hile prediction markets have been in the spotlight this year, they are still unfamiliar to many folks. As one small step towards improving their visibility, along with my colleague James Lemieux I ran a prediction market at the University of Kansas School of Business. The markets ran for three and a half months and almost all traders were undergraduate business majors (you can see the very end stages of the market at: http://kufin400.inklingmarkets.com, username: myfoxkc and password: myfoxkc).
These markets were quite popular. The 475 traders made over 27,000 transactions in the 139 available markets. As a matter of reference, that is about 200 transactions per market while in Google’-s market this ratio is 260.
There was a mix of both socially redeeming topics (issues of interest to the Business School such as how many internships the undergrads would get this school year) and others designed to attract interest (politics, sports, entertainment, finance). I was surprised to see that passions–- and trade volume–- ran quite high even in the more serious markets. For example, one contract’-s expiry was based on whether the XM-Sirius merger would be consummated by March. When the DOJ announced its approval at the end of that month, there was only a small price increase. As the comments below suggest, this was not because the traders were asleep at the wheel but rather because they had a good understanding of the regulatory environment.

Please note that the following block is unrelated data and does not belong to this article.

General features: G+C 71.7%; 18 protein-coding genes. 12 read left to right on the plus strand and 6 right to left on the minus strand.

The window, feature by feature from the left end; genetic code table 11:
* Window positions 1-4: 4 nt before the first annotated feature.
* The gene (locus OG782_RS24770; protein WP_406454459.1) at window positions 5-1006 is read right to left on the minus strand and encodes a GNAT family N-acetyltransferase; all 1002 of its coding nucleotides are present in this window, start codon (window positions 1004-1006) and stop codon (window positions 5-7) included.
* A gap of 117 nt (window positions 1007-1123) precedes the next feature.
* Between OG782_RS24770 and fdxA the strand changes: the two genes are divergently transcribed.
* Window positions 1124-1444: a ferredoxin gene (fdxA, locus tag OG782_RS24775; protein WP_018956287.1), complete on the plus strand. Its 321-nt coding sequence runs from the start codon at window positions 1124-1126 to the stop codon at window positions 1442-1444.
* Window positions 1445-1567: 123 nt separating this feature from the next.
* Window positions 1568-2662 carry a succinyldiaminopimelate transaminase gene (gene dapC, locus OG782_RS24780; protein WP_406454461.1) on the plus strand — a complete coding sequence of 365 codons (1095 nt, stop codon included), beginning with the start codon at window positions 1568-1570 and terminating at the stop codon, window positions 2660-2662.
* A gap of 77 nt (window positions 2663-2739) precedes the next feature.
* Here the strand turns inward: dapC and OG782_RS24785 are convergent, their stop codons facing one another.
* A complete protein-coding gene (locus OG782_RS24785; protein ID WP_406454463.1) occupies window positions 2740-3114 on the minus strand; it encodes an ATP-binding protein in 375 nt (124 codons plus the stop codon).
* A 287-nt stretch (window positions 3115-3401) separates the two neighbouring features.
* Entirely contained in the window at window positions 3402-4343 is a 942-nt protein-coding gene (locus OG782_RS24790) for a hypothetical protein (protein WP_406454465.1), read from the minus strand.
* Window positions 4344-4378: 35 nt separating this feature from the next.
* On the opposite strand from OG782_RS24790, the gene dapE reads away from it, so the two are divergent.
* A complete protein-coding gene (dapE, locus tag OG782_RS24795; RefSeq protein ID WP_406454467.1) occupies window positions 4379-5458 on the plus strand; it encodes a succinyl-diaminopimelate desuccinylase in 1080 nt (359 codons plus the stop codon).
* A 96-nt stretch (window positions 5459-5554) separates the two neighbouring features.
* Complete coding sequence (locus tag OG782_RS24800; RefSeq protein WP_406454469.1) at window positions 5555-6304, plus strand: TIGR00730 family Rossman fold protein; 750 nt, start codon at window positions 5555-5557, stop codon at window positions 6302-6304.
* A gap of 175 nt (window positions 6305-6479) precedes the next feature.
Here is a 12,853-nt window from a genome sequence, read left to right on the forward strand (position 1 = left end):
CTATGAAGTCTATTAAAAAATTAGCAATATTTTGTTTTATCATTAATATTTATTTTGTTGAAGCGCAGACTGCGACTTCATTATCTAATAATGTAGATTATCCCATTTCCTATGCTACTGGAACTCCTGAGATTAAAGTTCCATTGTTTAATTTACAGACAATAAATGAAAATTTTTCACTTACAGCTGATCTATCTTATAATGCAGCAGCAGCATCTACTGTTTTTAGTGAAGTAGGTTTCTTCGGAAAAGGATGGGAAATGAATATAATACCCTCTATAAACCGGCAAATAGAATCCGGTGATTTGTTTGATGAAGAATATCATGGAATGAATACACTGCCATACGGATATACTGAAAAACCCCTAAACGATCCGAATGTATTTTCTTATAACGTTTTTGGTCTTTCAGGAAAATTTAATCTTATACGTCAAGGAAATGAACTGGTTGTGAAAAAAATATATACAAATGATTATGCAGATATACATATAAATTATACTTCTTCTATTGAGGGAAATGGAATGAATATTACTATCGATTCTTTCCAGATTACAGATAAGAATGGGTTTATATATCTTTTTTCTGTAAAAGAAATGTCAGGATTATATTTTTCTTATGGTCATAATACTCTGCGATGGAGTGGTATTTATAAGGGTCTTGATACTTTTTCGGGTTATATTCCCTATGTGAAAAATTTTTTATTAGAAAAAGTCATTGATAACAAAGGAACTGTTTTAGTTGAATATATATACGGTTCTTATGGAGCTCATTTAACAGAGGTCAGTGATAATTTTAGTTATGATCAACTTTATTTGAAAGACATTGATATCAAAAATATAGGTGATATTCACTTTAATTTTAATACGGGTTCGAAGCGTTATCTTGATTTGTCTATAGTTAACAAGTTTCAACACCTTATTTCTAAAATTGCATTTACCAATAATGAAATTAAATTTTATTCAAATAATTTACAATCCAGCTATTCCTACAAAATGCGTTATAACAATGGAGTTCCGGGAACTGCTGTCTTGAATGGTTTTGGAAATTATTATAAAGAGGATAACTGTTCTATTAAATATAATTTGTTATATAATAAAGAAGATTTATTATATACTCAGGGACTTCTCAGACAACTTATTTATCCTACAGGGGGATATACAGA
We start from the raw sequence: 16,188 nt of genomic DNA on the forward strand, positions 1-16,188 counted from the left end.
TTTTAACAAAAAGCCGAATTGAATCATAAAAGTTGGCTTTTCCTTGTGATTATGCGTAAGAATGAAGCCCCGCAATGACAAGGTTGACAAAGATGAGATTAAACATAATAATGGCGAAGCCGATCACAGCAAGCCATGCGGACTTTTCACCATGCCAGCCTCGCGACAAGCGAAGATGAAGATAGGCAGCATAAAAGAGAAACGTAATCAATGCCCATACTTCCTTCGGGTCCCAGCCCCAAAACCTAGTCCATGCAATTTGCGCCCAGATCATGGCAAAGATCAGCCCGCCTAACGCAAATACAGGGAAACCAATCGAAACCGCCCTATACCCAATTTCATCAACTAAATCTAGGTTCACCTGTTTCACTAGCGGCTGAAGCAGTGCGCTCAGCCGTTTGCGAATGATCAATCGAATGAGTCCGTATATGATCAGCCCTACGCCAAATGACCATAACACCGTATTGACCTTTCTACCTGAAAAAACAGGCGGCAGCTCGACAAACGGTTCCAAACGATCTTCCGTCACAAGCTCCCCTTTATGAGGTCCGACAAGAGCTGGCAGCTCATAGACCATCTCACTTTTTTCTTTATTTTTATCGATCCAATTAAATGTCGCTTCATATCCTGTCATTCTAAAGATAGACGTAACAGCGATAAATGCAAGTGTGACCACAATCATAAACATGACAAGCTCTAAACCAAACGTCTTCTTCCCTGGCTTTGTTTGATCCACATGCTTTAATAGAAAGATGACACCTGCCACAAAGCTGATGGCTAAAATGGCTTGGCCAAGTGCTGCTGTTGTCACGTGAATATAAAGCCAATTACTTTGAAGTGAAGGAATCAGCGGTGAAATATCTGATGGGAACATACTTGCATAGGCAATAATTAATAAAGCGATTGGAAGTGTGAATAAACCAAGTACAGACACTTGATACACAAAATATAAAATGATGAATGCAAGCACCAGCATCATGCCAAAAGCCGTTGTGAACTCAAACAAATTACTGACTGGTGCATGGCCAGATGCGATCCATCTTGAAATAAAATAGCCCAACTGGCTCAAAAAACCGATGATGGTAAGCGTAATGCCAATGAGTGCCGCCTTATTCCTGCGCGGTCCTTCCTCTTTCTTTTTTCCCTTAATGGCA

Inkling Markets provided the platform for our markets (if you are unfamiliar with Inkling, they have active public markets which you can sample). Inkling’-s software and support is really ideal for classroom markets. There are nice features for both the people running the markets (James and I) as well as for traders (the students).
For the market admin:
– it is a snap to set-up and administer new contracts
– Adam Siegel and Nate Kontny are very responsive to questions, often responding within the hour
– an intuitive trade interface, which is accessible even for those without experience with financial markets (though this can be a drawback if you would also like students to become familiar with order books)
– lots of goodies (customizable profile pages, market-specific discussion boards, graphs) leads students to visit the market a lot
– the daily/weekly top traders list encourages participation
I would strongly recommend others give prediction markets in the classroom a try. I found them to be both a great pedagogical tool and also one which the students really, really like. Students learned first hand about the role of information discovery as well as the biases often seen in prediction markets (though I will add it was difficult to illustrate the home town bias given the success of the athletic teams at my school this year). Feel free to get in touch with me if you have questions about how to set-up your own classroom markets.